#76
Why should music be free?


If you want lower-cost music though, Apple Music is the solution. 5 bucks student, 10 bucks single 15 bucks family.

It’s the Apple Music catalog PLUS all the music you already own (including personally dumped discs that will never be on sale digitally, and personally projects) streamed anywhere and everywhere. No other competing music service quite matches that. Not sponsored by Apple, Cupertino, or any of that, and was a day 1 Spotify Premium person as well, just use Apple Music because it’s the cheapest, but most complete option all things considered.
Google Play Music has been doing all of this since 2013.
 
Oct 27, 2017
11,051
#78
Alright, so this is a legitimate question coming from wanting to understand: Apple Music does not have to pay the 30% while Spotify would, that’s correct. What’s the difference between this situation and that of a store brand vs name brand at a supermarket? The store brand is usually right next to the name brand, a lower price and they of course don’t have to pay any retailing fees.
You can't really apply a physical analogy. It doesn't work that way. There is no centralized physical store where everyone shops at. The overwhelming majority of iOS users get apps through the App Store.
 
Oct 25, 2017
2,086
Edinburgh, UK
#79
I don't like the impact that the 30% charge on digital purchases had on the customer experience, because it usually means you'll be directed to a website and forced to purchase things through there. I understand the business case from Apple's perspective, but it's a terrible user experience and therefore I can't support it. This is a good answer to Spotify's claims though.
 
Oct 26, 2017
3,710
#80
.
But Google makes a distinctions between in app purchases that are consumed in-app and external ones where these types of services are considered external (since you can use them in a website or another platform). That's an okay distinction for me.
Google makes a distinction between media IAP and game IAP, regardless of the game otherwise being available as a webapp or on another platform.

Why is media special?
 
Oct 25, 2017
3,304
Sweden
#81
I don't like the impact that the 30% charge on digital purchases had on the customer experience, because it usually means you'll be directed to a website and forced to purchase things through there. I understand the business case from Apple's perspective, but it's a terrible user experience and therefore I can't support it. This is a good answer to Spotify's claims though.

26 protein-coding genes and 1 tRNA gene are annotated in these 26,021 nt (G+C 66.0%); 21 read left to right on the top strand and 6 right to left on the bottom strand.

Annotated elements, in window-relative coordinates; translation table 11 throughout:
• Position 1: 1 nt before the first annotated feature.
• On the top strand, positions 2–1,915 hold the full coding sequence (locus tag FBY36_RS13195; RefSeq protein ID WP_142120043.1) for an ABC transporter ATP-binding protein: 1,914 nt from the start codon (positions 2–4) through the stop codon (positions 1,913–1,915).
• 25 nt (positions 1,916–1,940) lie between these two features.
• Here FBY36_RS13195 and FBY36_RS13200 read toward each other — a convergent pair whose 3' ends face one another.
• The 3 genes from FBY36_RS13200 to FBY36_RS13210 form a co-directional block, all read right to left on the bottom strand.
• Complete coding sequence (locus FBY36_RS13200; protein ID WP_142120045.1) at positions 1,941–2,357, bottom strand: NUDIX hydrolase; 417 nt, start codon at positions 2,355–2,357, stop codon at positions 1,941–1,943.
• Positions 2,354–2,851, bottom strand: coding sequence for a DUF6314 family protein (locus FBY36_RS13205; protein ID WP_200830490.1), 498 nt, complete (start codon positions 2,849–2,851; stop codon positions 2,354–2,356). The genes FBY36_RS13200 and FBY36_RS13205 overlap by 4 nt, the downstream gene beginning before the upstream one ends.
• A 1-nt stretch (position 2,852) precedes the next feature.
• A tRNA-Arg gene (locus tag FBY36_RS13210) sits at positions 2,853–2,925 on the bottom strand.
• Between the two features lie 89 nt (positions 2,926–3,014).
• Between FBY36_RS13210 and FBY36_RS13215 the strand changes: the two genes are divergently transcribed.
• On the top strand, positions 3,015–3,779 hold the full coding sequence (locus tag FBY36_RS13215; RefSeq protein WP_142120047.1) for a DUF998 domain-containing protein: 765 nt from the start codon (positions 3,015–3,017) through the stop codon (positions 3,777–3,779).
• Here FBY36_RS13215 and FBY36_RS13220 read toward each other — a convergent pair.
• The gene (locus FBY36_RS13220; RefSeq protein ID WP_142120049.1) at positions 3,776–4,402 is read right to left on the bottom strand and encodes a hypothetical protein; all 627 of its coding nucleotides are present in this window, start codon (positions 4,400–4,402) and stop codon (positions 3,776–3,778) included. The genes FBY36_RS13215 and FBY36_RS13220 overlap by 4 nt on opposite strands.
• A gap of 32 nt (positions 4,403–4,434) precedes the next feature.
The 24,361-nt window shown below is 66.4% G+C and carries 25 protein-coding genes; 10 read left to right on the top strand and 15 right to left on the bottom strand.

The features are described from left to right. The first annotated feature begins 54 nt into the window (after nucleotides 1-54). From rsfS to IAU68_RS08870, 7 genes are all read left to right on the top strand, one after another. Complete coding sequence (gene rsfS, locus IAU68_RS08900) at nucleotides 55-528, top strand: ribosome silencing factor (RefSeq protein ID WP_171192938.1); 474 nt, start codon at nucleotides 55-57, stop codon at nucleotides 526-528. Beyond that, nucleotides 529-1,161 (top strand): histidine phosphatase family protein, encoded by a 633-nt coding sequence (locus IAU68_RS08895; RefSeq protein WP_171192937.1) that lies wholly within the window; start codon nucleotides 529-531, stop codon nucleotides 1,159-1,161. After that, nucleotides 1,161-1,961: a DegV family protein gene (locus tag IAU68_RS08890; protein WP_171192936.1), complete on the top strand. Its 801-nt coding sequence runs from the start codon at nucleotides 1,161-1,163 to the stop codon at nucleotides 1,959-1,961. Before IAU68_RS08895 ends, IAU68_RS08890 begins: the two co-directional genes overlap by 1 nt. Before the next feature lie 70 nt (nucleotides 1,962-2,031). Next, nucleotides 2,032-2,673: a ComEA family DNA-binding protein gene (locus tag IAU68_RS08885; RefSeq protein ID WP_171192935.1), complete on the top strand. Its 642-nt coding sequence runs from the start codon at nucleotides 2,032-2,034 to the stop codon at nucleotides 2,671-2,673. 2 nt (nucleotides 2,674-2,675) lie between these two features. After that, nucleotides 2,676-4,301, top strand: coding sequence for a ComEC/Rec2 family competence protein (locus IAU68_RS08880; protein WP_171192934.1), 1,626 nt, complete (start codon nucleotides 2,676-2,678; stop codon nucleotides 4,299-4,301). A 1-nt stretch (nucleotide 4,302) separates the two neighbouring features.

You don’t get directed to a site with a different payment solution, because that’s against the App Store rules.

The way Netflix did it was to remove the IAP hooks and just not mention how you’re supposed to give them money. Which in itself is bad UX, but that was Netflixs bet.
 
Oct 25, 2017
1,598
#82
Good response from Apple. As somebody who followed the whole Snowy on Apple Watch situation back in the day, it was obvious from the get-go that Spotify was lying in regards to the integration of at least the Watch functionality. Them dragging their feet for like two years and submitting the app only in September last year just tops it off. There is no point in Apple rejecting or blocking them from using services and protocols that are exclusive to their ecosystem as it would sell their hardware which certainly is more profitable than Apple Music.
 
Oct 25, 2017
2,086
Edinburgh, UK
#84
You don’t get directed to a site with a different payment solution, because that’s against the App Store rules.

The way Netflix did it was to remove the IAP hooks and just not mention how you’re supposed to give them money. Which in itself is bad UX, but that was Netflixs bet.
I meant you have to go there to make the purchase. Not getting directed makes it even worse for usability as you said. Amazon lets you add the movies to a watchlist for example, but it's super confusing.
 
Oct 31, 2017
2,344
#85
.


Google makes a distinction between media IAP and game IAP, regardless of the game otherwise being available as a webapp or on another platform.

Why is media special?
I don’t know why and I’m not claiming their system is flawless.

My guess is that media works more like platforms that sell products that are directly competing with each other. Amazon Videos sells the exact same movies as Google Videos.